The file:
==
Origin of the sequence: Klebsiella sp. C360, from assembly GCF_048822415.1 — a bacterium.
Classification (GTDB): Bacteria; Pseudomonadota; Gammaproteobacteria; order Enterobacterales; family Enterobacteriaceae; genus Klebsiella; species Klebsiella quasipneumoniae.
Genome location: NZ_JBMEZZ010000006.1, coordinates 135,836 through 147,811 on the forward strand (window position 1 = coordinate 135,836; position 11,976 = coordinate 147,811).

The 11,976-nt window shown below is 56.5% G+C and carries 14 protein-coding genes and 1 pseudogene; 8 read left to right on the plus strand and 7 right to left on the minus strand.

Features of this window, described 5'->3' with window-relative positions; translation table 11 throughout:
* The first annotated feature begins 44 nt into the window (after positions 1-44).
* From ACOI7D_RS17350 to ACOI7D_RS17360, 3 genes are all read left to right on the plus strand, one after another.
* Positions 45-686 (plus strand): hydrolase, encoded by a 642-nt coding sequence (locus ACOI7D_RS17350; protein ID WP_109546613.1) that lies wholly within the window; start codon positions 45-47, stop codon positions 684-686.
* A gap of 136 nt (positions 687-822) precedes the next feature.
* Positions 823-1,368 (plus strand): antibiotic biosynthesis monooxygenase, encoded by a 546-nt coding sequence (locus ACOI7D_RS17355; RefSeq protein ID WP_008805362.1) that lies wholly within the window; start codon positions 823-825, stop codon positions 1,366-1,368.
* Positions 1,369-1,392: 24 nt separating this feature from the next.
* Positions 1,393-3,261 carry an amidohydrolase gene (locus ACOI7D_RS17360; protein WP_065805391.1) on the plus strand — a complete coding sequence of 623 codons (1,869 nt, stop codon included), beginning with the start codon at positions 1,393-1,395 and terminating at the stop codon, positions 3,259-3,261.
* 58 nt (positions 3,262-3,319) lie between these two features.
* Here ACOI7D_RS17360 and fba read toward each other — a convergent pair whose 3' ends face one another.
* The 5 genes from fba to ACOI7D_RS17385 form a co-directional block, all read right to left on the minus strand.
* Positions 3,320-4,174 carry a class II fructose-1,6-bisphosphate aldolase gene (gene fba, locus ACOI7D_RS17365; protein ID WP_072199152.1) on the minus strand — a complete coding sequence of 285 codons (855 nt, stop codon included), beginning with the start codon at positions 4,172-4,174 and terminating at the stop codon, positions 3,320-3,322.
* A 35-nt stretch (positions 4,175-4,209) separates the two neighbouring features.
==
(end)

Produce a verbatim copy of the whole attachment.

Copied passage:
Origin of the sequence: Klebsiella sp. C360, from assembly GCF_048822415.1 — a bacterium.
Classification (GTDB): Bacteria; Pseudomonadota; Gammaproteobacteria; order Enterobacterales; family Enterobacteriaceae; genus Klebsiella; species Klebsiella quasipneumoniae.
Genome location: NZ_JBMEZZ010000006.1, coordinates 135,836 through 147,811 on the forward strand (window position 1 = coordinate 135,836; position 11,976 = coordinate 147,811).

The 11,976-nt window shown below is 56.5% G+C and carries 14 protein-coding genes and 1 pseudogene; 8 read left to right on the plus strand and 7 right to left on the minus strand.

Features of this window, described 5'->3' with window-relative positions; translation table 11 throughout:
* The first annotated feature begins 44 nt into the window (after positions 1-44).
* From ACOI7D_RS17350 to ACOI7D_RS17360, 3 genes are all read left to right on the plus strand, one after another.
* Positions 45-686 (plus strand): hydrolase, encoded by a 642-nt coding sequence (locus ACOI7D_RS17350; protein ID WP_109546613.1) that lies wholly within the window; start codon positions 45-47, stop codon positions 684-686.
* A gap of 136 nt (positions 687-822) precedes the next feature.
* Positions 823-1,368 (plus strand): antibiotic biosynthesis monooxygenase, encoded by a 546-nt coding sequence (locus ACOI7D_RS17355; RefSeq protein ID WP_008805362.1) that lies wholly within the window; start codon positions 823-825, stop codon positions 1,366-1,368.
* Positions 1,369-1,392: 24 nt separating this feature from the next.
* Positions 1,393-3,261 carry an amidohydrolase gene (locus ACOI7D_RS17360; protein WP_065805391.1) on the plus strand — a complete coding sequence of 623 codons (1,869 nt, stop codon included), beginning with the start codon at positions 1,393-1,395 and terminating at the stop codon, positions 3,259-3,261.
* 58 nt (positions 3,262-3,319) lie between these two features.
* Here ACOI7D_RS17360 and fba read toward each other — a convergent pair whose 3' ends face one another.
* The 5 genes from fba to ACOI7D_RS17385 form a co-directional block, all read right to left on the minus strand.
* Positions 3,320-4,174 carry a class II fructose-1,6-bisphosphate aldolase gene (gene fba, locus ACOI7D_RS17365; protein ID WP_072199152.1) on the minus strand — a complete coding sequence of 285 codons (855 nt, stop codon included), beginning with the start codon at positions 4,172-4,174 and terminating at the stop codon, positions 3,320-3,322.
* A 35-nt stretch (positions 4,175-4,209) separates the two neighbouring features.